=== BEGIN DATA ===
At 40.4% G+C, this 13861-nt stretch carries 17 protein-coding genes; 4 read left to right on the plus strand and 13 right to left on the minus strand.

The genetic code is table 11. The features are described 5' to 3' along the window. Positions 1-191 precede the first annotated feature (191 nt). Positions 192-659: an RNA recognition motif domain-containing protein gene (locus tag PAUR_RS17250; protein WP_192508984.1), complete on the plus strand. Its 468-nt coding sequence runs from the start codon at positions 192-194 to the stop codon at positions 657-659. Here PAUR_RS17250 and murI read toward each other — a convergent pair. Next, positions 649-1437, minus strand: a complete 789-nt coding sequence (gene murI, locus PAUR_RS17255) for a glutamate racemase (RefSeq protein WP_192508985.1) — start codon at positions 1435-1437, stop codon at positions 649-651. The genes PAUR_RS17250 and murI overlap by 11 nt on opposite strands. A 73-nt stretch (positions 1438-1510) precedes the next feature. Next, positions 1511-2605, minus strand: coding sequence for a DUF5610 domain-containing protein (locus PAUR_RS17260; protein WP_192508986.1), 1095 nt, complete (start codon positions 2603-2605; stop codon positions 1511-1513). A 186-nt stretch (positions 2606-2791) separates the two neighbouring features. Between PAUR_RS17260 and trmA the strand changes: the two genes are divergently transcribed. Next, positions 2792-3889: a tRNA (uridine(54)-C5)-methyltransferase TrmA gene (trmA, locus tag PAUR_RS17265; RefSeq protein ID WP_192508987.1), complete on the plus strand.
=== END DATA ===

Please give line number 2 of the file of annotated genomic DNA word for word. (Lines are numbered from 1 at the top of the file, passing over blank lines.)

The genetic code is table 11. The features are described 5' to 3' along the window. Positions 1-191 precede the first annotated feature (191 nt). Positions 192-659: an RNA recognition motif domain-containing protein gene (locus tag PAUR_RS17250; protein WP_192508984.1), complete on the plus strand. Its 468-nt coding sequence runs from the start codon at positions 192-194 to the stop codon at positions 657-659. Here PAUR_RS17250 and murI read toward each other — a convergent pair. Next, positions 649-1437, minus strand: a complete 789-nt coding sequence (gene murI, locus PAUR_RS17255) for a glutamate racemase (RefSeq protein WP_192508985.1) — start codon at positions 1435-1437, stop codon at positions 649-651. The genes PAUR_RS17250 and murI overlap by 11 nt on opposite strands. A 73-nt stretch (positions 1438-1510) precedes the next feature. Next, positions 1511-2605, minus strand: coding sequence for a DUF5610 domain-containing protein (locus PAUR_RS17260; protein WP_192508986.1), 1095 nt, complete (start codon positions 2603-2605; stop codon positions 1511-1513). A 186-nt stretch (positions 2606-2791) separates the two neighbouring features. Between PAUR_RS17260 and trmA the strand changes: the two genes are divergently transcribed. Next, positions 2792-3889: a tRNA (uridine(54)-C5)-methyltransferase TrmA gene (trmA, locus tag PAUR_RS17265; RefSeq protein ID WP_192508987.1), complete on the plus strand.